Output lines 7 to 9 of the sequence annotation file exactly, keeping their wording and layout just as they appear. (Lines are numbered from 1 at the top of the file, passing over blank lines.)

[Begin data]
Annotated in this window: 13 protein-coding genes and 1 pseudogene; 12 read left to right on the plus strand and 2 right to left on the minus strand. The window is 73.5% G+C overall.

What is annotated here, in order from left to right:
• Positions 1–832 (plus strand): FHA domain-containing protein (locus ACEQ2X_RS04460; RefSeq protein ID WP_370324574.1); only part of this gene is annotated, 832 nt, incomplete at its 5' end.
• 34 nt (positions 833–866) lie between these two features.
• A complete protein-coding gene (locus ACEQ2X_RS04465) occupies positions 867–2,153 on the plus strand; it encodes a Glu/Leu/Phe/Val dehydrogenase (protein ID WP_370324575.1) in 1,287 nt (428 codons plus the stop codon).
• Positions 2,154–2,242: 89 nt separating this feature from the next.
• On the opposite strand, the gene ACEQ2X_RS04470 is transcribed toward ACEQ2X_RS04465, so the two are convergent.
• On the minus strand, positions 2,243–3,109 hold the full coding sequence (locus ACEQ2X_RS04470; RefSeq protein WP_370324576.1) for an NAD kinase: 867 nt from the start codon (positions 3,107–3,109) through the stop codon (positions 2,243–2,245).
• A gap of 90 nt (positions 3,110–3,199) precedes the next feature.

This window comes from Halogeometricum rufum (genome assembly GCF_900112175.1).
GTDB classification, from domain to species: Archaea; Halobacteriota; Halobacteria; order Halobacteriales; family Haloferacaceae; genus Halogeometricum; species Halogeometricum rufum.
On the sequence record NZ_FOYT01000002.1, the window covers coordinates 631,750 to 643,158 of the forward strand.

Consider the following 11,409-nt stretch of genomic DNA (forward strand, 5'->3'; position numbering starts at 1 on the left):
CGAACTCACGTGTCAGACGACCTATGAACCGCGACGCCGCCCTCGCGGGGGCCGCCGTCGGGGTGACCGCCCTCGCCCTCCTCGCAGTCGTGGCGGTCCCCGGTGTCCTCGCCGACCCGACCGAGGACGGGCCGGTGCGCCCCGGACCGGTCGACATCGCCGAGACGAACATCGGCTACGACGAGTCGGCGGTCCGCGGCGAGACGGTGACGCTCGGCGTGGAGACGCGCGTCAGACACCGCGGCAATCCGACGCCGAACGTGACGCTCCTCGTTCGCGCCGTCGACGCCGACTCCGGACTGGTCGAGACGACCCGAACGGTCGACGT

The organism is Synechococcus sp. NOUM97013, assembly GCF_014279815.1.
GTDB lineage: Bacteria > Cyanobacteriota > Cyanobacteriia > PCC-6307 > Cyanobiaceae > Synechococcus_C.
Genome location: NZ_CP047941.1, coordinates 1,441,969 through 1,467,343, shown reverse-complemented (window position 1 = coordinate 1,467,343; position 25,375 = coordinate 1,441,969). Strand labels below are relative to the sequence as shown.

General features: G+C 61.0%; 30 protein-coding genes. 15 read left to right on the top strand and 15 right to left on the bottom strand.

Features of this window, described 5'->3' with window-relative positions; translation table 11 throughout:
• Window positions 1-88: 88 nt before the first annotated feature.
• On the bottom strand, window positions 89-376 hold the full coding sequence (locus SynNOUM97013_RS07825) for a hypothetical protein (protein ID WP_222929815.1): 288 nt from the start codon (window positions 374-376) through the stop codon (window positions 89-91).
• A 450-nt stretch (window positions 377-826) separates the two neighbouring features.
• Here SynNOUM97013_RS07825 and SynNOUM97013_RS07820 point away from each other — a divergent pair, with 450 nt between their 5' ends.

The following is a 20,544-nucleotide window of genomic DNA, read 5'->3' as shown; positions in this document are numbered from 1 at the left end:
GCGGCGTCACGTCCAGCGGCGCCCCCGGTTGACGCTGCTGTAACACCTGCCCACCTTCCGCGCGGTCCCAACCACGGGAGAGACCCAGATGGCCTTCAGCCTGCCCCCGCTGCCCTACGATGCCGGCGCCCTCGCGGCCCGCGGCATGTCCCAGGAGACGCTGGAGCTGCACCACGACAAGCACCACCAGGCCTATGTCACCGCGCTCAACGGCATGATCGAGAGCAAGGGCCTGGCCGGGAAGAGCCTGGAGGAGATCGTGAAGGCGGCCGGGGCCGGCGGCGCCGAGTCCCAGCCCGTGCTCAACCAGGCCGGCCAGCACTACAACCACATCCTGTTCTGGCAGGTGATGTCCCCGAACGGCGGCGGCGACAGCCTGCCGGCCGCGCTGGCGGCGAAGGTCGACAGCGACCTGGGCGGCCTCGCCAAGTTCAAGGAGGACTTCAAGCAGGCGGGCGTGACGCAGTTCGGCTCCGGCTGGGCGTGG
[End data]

• On the opposite strand, the gene ACEQ2X_RS04470 is transcribed toward ACEQ2X_RS04465, so the two are convergent.
• On the minus strand, positions 2,243–3,109 hold the full coding sequence (locus ACEQ2X_RS04470; RefSeq protein WP_370324576.1) for an NAD kinase: 867 nt from the start codon (positions 3,107–3,109) through the stop codon (positions 2,243–2,245).
• A gap of 90 nt (positions 3,110–3,199) precedes the next feature.